Q. Dear Umbra,

Aside from scuba-diving boredom, what will a world without coral reefs look like and how will it affect my day-to-day life?

— Does Indifference Void Environmental Responsibility?

A. Dear DIVER,

I’ve never seen a coral reef. It’s not because I’m uninterested in them. I am completely captivated by ocean ecosystems because they look so bizarre and alien but are, in reality, more natural than most things I see on a daily basis as a city-dweller. An underwater visit just hasn’t happened for me yet, and if U.S. COVID-19 infection rates or global emissions levels keep up their current trajectories, it very well may never happen!

While I certainly hope coral continues to exist in the future, never seeing those impressive underwater edifices in person is OK with me, because I think it’s an important exercise to appreciate the beauty and value of something from afar. For example, I appreciate Irish actor Cillian Murphy’s artistic and aesthetic offerings, but that doesn’t mean it’s a good idea (or legal) for me to chase him down at his home in Dublin. And no offense to Mr. Murphy, but I think coral reefs provide a bit more for my daily life than his cheekbones.

I’m a little bit allergic to the often saccharine phrase “everything is connected,” but unfortunately it’s the best way to begin to describe the role that coral reefs play in the life of someone who might never, ever come into close proximity to them. When scientists or activists try to communicate the importance of ocean ecosystems, there’s usually a lot of explanation of food chains and the crucial role of the algae and microorganisms you can’t see that create half the oxygen in the world. Yes, really!

But for coral reefs it’s not even that abstract, frankly. An estimated half a billion humans — roughly one and a half times the population of the United States, just to put that hard-to-fathom figure into context — are directly dependent on coral reefs for income and/or sustenance. That estimate is about 20 years old, so it’s probably even higher today. Perhaps you are not one of those 500 million individuals. Even so, should coral reefs collapse, that means a significant proportion of the global population will be forced to migrate away from their homes to survive, and that kind of upheaval will probably touch your life in some way.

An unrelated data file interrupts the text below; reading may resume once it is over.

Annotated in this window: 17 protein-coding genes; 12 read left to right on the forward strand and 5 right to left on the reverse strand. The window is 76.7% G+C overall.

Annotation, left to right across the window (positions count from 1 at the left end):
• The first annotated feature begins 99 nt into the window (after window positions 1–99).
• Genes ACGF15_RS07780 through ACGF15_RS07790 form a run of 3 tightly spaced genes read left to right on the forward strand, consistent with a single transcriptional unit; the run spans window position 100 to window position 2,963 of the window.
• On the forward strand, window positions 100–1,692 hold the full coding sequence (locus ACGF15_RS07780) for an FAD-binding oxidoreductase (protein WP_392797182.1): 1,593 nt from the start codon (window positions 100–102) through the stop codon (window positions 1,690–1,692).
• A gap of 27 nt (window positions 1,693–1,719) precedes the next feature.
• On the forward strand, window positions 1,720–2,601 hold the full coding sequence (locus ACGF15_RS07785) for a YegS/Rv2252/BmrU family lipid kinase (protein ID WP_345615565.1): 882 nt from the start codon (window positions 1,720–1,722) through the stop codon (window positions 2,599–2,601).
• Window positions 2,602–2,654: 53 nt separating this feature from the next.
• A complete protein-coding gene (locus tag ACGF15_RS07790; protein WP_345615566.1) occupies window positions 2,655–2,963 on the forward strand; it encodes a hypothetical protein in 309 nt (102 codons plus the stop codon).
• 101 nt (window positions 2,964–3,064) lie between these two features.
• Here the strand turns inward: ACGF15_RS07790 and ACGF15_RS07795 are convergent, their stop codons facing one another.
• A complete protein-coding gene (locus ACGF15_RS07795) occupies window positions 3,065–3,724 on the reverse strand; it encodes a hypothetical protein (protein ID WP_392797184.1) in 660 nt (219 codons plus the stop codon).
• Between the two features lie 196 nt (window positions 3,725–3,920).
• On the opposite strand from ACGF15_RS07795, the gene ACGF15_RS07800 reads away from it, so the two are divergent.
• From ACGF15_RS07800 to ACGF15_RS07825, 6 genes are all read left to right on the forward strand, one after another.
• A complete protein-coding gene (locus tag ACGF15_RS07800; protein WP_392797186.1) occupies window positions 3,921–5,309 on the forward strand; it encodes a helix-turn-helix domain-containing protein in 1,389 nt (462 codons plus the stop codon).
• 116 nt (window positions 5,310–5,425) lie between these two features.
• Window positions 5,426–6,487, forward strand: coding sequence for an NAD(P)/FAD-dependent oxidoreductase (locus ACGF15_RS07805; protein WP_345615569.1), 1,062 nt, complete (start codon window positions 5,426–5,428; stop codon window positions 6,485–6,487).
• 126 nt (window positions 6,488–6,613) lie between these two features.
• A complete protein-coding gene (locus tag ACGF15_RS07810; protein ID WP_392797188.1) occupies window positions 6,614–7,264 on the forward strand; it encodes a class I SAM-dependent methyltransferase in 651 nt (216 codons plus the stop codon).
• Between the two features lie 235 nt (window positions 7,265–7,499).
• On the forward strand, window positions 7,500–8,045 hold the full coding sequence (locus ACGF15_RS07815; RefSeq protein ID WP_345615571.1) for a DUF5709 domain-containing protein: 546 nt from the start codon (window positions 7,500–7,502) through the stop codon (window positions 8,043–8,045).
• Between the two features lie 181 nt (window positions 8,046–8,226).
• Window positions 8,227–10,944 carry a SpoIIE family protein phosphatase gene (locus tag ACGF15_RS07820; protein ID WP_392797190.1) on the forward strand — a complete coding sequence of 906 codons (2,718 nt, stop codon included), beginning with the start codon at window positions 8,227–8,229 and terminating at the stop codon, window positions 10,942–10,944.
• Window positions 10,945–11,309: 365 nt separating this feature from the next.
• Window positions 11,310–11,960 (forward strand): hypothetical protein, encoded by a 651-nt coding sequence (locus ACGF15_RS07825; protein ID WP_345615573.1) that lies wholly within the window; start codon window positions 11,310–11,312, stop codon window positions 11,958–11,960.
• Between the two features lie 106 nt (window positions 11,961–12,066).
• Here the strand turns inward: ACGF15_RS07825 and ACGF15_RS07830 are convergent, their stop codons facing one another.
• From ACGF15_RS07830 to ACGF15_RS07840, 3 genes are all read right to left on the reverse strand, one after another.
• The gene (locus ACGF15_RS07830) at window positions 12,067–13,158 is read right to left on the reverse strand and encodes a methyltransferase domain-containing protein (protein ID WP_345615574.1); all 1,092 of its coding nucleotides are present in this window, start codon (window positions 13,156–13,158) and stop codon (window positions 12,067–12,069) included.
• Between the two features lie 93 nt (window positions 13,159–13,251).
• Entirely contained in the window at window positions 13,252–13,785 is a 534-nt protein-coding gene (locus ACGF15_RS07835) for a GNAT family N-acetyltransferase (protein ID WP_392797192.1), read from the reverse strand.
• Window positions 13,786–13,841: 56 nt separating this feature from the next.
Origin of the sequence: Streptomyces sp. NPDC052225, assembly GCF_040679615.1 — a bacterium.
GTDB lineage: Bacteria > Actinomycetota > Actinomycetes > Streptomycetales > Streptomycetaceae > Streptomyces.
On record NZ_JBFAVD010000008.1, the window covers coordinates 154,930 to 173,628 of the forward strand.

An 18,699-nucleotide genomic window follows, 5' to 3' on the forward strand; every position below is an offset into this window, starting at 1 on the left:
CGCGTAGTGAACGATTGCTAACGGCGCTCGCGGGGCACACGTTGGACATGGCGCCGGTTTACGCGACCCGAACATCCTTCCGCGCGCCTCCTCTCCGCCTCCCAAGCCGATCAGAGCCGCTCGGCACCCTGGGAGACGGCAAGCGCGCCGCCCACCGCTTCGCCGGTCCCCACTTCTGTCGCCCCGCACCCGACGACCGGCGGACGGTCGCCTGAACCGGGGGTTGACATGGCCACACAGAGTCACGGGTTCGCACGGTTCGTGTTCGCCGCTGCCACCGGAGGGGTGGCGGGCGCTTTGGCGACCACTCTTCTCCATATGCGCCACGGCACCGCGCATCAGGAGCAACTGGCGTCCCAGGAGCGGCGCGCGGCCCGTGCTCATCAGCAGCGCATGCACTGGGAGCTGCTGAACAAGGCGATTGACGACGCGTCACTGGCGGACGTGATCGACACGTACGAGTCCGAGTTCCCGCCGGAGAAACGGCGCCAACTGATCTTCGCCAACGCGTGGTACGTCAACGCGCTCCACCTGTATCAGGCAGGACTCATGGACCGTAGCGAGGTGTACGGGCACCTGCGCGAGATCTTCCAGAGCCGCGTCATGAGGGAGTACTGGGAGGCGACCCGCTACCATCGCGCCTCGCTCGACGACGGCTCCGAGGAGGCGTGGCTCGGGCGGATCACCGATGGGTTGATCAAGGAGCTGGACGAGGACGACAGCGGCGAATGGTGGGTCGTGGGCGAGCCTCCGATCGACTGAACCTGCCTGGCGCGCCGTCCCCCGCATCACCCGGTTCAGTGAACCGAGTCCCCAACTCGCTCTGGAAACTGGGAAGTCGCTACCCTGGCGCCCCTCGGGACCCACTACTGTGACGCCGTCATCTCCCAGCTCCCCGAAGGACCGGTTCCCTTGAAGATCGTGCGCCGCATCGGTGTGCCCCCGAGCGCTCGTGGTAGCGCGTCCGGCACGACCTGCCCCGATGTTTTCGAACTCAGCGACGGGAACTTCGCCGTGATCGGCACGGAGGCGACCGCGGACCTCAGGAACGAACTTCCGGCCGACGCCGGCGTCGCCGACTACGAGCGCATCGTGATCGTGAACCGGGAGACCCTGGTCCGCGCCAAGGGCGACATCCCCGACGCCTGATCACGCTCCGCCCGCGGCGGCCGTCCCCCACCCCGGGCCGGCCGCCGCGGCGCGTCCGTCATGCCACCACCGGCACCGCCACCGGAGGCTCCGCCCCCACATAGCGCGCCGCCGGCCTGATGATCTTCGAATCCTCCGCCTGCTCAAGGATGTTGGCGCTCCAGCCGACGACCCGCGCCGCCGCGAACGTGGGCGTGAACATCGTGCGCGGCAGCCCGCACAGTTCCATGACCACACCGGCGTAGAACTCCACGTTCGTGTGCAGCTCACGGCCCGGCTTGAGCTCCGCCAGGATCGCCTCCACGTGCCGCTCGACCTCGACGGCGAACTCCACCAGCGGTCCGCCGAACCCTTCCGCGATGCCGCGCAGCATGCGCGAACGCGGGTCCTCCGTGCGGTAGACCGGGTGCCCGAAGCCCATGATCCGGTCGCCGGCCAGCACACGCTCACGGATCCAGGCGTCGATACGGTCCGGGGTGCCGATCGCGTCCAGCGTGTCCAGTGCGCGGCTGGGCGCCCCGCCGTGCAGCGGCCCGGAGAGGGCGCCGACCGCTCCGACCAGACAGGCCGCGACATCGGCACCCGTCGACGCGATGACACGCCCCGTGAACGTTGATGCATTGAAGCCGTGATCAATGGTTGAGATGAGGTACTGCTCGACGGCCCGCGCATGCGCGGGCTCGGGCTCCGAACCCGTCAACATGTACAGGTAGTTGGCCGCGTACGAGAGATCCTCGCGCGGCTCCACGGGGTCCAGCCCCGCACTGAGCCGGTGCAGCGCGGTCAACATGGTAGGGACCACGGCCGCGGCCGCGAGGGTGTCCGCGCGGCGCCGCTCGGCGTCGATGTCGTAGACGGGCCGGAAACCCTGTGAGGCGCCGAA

Assigning monetary value to ecological systems gives me a headache, but there are several estimates out there of the economic value that reefs provide to humans, in the form of flood protection, medicine, food, etc. You get the picture, I hope. Coral reefs represent very tangible benefits to many, many humans. But I’m a writer, and I have a penchant for looking at the symbolic value of things. And the ways that coral reefs handle environmental stress is a fairly representative preview of what the world as a whole might experience if we continue to plow through climate tipping points.

Coral reefs are, of course, endangered by warming seas, but they’re also regularly fielding all kinds of other threats: overfishing, plastic and chemical pollution, and even poaching for purposes ranging from bone grafts (both coral and bone are made of calcium carbonate) to jewelry (I, unfortunately, own a vintage coral necklace inherited from my grandmother — yikes!). Reefs are pretty beat up at this point, particularly in more fragile marine basins like the Caribbean. Fun fact: Pacific reefs tend to be more resilient because they’re geologically older.